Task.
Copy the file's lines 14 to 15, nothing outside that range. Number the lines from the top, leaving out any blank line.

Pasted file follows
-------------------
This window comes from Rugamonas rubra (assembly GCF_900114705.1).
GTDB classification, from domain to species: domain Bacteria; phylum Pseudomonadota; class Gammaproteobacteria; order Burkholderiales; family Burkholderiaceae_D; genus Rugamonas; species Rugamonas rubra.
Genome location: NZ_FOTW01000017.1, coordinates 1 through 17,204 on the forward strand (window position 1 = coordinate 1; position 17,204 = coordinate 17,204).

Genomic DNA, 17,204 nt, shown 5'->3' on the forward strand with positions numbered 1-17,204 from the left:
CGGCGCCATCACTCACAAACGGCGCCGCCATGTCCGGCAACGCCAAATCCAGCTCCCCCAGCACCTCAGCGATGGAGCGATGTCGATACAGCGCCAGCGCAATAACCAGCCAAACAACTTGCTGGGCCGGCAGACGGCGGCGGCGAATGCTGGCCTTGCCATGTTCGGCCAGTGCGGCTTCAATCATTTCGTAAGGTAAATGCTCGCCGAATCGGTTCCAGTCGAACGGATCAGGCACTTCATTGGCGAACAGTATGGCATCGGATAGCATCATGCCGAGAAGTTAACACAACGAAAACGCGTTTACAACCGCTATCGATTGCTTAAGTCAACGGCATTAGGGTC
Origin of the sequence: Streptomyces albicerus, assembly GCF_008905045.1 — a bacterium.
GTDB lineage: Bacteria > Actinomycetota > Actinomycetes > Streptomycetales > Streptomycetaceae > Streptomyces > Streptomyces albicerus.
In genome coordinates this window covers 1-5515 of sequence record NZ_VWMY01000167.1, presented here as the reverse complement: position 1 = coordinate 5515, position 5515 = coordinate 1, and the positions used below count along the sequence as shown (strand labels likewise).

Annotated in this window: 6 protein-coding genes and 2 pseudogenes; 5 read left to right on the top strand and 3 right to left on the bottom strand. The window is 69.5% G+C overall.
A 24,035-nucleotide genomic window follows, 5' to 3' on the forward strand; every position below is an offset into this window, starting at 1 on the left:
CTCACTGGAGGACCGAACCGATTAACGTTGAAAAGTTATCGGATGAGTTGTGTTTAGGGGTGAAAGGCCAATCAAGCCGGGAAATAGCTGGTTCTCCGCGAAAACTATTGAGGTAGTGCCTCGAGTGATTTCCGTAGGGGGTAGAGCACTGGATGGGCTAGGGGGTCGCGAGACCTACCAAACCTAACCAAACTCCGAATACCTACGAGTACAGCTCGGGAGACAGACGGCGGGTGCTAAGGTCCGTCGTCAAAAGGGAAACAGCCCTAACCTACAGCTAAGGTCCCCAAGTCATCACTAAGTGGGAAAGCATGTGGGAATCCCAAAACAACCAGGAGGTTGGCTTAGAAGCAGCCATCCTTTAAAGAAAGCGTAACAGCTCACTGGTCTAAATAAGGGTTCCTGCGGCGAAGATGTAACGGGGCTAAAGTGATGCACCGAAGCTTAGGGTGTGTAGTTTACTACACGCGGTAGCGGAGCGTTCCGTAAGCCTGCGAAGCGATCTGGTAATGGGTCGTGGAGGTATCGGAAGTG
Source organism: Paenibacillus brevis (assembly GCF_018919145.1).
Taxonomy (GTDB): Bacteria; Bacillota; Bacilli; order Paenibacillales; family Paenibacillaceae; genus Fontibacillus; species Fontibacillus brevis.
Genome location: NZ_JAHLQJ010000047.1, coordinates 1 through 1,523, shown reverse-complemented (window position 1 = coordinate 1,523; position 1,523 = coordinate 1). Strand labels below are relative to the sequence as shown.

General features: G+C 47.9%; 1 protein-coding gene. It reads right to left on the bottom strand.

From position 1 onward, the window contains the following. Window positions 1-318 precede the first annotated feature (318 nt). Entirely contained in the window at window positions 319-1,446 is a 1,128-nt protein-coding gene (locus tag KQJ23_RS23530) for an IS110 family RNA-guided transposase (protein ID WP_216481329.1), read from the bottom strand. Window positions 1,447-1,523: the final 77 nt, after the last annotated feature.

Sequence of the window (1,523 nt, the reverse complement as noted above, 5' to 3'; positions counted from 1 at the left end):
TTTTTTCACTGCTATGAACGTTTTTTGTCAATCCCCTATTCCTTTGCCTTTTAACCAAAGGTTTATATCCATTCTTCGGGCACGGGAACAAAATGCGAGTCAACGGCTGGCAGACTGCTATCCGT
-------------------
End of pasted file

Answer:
Genome location: NZ_JAHLQJ010000047.1, coordinates 1 through 1,523, shown reverse-complemented (window position 1 = coordinate 1,523; position 1,523 = coordinate 1). Strand labels below are relative to the sequence as shown.

General features: G+C 47.9%; 1 protein-coding gene. It reads right to left on the bottom strand.